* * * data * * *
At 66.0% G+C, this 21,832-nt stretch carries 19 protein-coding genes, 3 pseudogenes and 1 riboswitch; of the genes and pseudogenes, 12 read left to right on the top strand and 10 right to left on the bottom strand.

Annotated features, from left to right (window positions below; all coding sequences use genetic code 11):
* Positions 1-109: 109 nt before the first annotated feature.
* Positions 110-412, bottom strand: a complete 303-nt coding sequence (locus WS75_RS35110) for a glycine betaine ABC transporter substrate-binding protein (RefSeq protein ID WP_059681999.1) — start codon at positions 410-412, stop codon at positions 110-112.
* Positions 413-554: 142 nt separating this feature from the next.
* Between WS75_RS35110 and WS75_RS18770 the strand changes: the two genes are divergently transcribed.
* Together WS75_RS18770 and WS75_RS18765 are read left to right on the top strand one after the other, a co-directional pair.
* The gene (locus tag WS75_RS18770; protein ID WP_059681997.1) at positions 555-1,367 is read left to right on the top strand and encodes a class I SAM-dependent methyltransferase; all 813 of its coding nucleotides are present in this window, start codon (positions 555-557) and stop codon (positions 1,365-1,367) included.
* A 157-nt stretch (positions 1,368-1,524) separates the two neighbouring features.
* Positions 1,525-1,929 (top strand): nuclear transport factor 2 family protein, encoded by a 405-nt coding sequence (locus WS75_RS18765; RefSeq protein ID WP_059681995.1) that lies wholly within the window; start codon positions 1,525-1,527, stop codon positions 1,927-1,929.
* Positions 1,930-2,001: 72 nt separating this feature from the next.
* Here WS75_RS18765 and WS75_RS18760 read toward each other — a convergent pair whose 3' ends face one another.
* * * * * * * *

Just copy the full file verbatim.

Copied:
At 66.0% G+C, this 21,832-nt stretch carries 19 protein-coding genes, 3 pseudogenes and 1 riboswitch; of the genes and pseudogenes, 12 read left to right on the top strand and 10 right to left on the bottom strand.

Annotated features, from left to right (window positions below; all coding sequences use genetic code 11):
* Positions 1-109: 109 nt before the first annotated feature.
* Positions 110-412, bottom strand: a complete 303-nt coding sequence (locus WS75_RS35110) for a glycine betaine ABC transporter substrate-binding protein (RefSeq protein ID WP_059681999.1) — start codon at positions 410-412, stop codon at positions 110-112.
* Positions 413-554: 142 nt separating this feature from the next.
* Between WS75_RS35110 and WS75_RS18770 the strand changes: the two genes are divergently transcribed.
* Together WS75_RS18770 and WS75_RS18765 are read left to right on the top strand one after the other, a co-directional pair.
* The gene (locus tag WS75_RS18770; protein ID WP_059681997.1) at positions 555-1,367 is read left to right on the top strand and encodes a class I SAM-dependent methyltransferase; all 813 of its coding nucleotides are present in this window, start codon (positions 555-557) and stop codon (positions 1,365-1,367) included.
* A 157-nt stretch (positions 1,368-1,524) separates the two neighbouring features.
* Positions 1,525-1,929 (top strand): nuclear transport factor 2 family protein, encoded by a 405-nt coding sequence (locus WS75_RS18765; RefSeq protein ID WP_059681995.1) that lies wholly within the window; start codon positions 1,525-1,527, stop codon positions 1,927-1,929.
* Positions 1,930-2,001: 72 nt separating this feature from the next.
* Here WS75_RS18765 and WS75_RS18760 read toward each other — a convergent pair whose 3' ends face one another.